Hidden Gardens

Hidden Gardens

Birds suddenly appear

Glasgow’s Hidden Gardens is one of the most tranquil, enchanting spots in the city. Calum Ritchie finds out about a new way to get more out of your solitude.

The Hidden Gardens, tucked away behind Tramway, may have been open for five years, but many people aren’t aware of the rich cultural history that’s entrenched in the foundations of the site and built into its design.

‘When the Gardens opened, we deliberately tried to keep them as sign-free as possible,’ says general manager Linda Macdonald. ‘ We were determined to keep physical information to a minimum so that people could make their own way round and create their own experience of the place, rather than being bombarded by botanical signs and instructive notices every couple of steps. A lot of the detail, design and ethos underpinning the Gardens is hidden, though, and people were coming up to the staff and asking us more and more.’

Lovingly, and with proper reverence for the site, the staff have put together a comprehensive new audio guide to the Gardens, with money from the BBC’s Breathing Place scheme, and by the Scottish Arts Council. Unlike the usual tourist headphone sets, the Hidden Gardens Audio Guide features poetry, botany and birdsong.

‘There’s a range of information on there,’ says Macdonald. ‘We start off with the history of the site – it housed illegal coal mines and was used as a plant nursery before being co-opted into Tramway in the late 1980s. Each visitor gets a map, so they can still create exactly the sort of experience they want, just with a bit more information.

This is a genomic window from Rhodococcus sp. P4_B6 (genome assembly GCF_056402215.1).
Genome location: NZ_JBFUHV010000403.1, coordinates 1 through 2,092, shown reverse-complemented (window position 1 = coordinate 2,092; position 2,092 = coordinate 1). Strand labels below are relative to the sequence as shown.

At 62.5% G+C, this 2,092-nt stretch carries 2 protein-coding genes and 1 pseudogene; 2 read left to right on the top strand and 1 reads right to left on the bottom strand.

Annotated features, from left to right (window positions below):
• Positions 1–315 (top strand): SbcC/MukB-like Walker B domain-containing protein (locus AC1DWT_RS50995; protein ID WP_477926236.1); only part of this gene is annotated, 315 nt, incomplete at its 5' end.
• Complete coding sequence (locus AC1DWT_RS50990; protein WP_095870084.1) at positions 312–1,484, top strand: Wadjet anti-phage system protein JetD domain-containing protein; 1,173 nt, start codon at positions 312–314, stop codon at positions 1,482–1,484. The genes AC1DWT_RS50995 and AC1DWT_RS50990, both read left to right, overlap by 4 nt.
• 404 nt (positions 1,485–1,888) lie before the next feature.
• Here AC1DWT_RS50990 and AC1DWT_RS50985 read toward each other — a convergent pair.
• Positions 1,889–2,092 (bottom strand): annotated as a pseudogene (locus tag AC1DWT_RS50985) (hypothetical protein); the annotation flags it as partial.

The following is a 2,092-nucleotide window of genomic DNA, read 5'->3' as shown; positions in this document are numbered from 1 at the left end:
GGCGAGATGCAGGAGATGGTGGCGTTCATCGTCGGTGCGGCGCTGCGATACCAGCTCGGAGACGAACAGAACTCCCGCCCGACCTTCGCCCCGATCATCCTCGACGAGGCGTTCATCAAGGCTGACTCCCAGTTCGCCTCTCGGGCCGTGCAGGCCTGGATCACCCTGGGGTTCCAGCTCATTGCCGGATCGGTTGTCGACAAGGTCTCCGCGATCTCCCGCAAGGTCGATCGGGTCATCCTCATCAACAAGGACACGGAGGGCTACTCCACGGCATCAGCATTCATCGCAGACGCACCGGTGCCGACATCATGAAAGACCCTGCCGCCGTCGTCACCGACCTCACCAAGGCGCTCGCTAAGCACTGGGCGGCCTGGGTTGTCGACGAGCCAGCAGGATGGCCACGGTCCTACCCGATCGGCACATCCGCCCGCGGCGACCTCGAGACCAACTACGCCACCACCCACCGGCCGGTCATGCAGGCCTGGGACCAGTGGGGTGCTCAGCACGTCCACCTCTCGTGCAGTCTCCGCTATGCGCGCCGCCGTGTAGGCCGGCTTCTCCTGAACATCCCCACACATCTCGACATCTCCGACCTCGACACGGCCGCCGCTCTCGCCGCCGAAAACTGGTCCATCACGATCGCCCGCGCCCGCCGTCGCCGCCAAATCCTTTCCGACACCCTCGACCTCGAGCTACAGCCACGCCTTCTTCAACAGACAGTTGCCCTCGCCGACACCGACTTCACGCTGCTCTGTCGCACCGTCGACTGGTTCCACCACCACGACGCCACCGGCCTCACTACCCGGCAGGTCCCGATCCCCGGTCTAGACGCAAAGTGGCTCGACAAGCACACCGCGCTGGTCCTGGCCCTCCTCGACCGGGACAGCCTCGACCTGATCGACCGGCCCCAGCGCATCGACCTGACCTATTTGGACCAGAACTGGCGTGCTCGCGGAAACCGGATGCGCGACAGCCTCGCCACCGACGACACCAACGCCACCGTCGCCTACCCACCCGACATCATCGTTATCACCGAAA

‘It talks a lot about the art works on site, too – when the Gardens were first designed we had a number of artists like Gerry Loose and Stephen Skrynka create site-specific art works that are so well integrated into the site, I’m not sure whether a lot of people actually realise that they’re actually art!’

There’s also a reading of The Parliament of the Birds, the poem Glasgow writer Suhayl Saadi created for the opening of the Gardens, and recordings of ten of the most common bird sounds that can be heard in the trees, too,’ says Macdonald. ‘We want to encourage people to become small-scale twitchers!’
Saadi himself, a long time friend of the Gardens, was the first visitor to try out the audio guide.

‘I used to come here as a child to the Transport Museum that’s now at Kelvingrove,’ he said, in his review of the new initiative. ‘The past is all around you, it builds into the present – and that comes out in the Guide, but in a very laidback way.

‘Listening to the Guide, there was lots about the Gardens I’d forgotten, and some new things that I wasn’t aware of. The feeling you get here is one of energy and wellbeing; a certain seam of Glasgow culture.’

The free Audio Guides are available from the Hidden Gardens at Tramway, 25 Albert Drive Glasgow. For more info, see www.thehiddengardens.org.uk or call 433 2722

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